Clock ticking on Hodgson as he bids to save Liverpool’s season
The news that Roy Hodgson would be Liverpool’s new manager was met by indifference amongst the club’s supporters.
The veteran coach had done well at Fulham, taking the West London minnows to the final of the Europa League not long after they had been tipped as relegation candidates.
Yet at the same time Hodgson lacked the sort of experience normally required of a Liverpool manager. He had yet to win a major European trophy and spent the majority of his career, apart from spells at Inter Milan and Blackburn, at relatively small clubs.
Liverpool’s board, however, favoured him over the other candidates. He had just won a manager of the year award for his work with Fulham and was someone who the British media -who had a less-than-perfect relationship with previous manager Rafael BenÃƒÂtez -seemed to like.
Now, after eight league games and fifteen in all competitions, the indifference amongst supporters over Hodgson’s appointment has all but disappeared. He is not a Liverpool manager, and the club’s position in the league table does nothing but emphasise why he is not cut out for the job.
Liverpool have won just one of their opening eight league games -against newly-promoted West Brom -and can only really boast to having put in a decent performance in one of those matches – in their clash with Arsenal on the opening day of the season.
Liverpool, a club that exists to win trophies, were knocked out of the League Cup at the hands of League Two minnows Northampton Town on penalties – a game the lower league opposition thoroughly deserved to win.
And if the results were bad, the performances have been worse. The formations are negative; the Reds invite pressure, with the hope of breaking forward on the counter-attack. But it gives the opposition too much time and space in and around the box.
Going forward, Liverpool lack creativity and pace. Fernando Torres is often left isolated up front with little or no support, with only Steven Gerrard daring to shirk his defensive duties in favour of pushing forward and trying to connect with the Spain striker.
Joe Cole, who agreed to join Liverpool believing he would feature more in a central role, finds himself out on the left and having made very little impact in any of the games he has featured in other than when he has made the effort to cut inside.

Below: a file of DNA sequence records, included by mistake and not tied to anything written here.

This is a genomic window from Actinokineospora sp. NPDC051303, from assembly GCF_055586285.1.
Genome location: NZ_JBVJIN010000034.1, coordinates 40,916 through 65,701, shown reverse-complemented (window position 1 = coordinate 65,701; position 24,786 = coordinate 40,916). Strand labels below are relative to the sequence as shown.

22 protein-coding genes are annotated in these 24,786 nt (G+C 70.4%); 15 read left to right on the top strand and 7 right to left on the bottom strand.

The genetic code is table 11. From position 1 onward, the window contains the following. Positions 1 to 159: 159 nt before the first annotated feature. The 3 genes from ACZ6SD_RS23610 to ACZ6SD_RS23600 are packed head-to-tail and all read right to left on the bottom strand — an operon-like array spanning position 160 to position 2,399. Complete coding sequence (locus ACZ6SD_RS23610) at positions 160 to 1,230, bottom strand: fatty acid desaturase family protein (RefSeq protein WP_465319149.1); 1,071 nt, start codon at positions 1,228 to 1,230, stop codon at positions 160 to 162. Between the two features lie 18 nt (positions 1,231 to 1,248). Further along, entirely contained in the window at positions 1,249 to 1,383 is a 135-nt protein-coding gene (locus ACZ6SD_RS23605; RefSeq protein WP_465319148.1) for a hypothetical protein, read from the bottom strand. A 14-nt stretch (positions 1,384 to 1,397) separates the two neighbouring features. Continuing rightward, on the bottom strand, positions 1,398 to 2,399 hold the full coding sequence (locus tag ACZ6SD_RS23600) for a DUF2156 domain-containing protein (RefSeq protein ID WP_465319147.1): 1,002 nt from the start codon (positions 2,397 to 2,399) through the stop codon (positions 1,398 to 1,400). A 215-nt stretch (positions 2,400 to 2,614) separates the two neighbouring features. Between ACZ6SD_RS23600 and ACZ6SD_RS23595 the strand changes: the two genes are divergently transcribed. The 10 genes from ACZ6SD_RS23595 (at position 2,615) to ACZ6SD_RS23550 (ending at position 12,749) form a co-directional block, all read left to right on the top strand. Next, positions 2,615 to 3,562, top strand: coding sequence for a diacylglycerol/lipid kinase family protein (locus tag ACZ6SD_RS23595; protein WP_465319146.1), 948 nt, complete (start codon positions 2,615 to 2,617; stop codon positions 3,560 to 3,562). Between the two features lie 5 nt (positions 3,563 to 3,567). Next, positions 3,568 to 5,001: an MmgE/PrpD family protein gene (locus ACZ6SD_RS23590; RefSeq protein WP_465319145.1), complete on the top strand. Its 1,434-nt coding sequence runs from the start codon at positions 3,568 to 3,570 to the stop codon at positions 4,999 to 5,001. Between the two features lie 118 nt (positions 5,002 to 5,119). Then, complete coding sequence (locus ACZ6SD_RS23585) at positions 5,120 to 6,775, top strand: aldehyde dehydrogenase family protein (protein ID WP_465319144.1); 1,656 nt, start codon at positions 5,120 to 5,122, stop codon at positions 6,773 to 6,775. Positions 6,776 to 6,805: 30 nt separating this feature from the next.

Yet Hodgson has staunchly defended his tactics, claiming that they have served him well across Europe throughout his 35-year career.
The problem is that these tactics are not working at Anfield, and seemingly nor are his motivational skills. When talking to the press Hodgson has constantly oversold inferior sides that have had the better of Liverpool, even before the game with Northampton at Anfield Hodgson was quick to point out how “formidable” the visitors were.
After a disappointing result at Goodison Park on Sunday, in which Liverpool looked to have no fight, spirit or organisation, Hodgson hailed it as one of the best performances his side had put in since he arrived on Merseyside. “I watched the performance and the second half was as good as I saw a Liverpool team play under my management that is for sure,” he said.
With every defence of himself and the team after a poor performance he further isolates himself from the supporters who make Liverpool Football Club what it is.
This Liverpool squad lacks belief. It is not motivated and it is not organised. The manager clearly cannot shoulder all of the blame but Hodgson must understand he has to be willing to change his ways, otherwise his time at Anfield could come to an abrupt and disappointing end.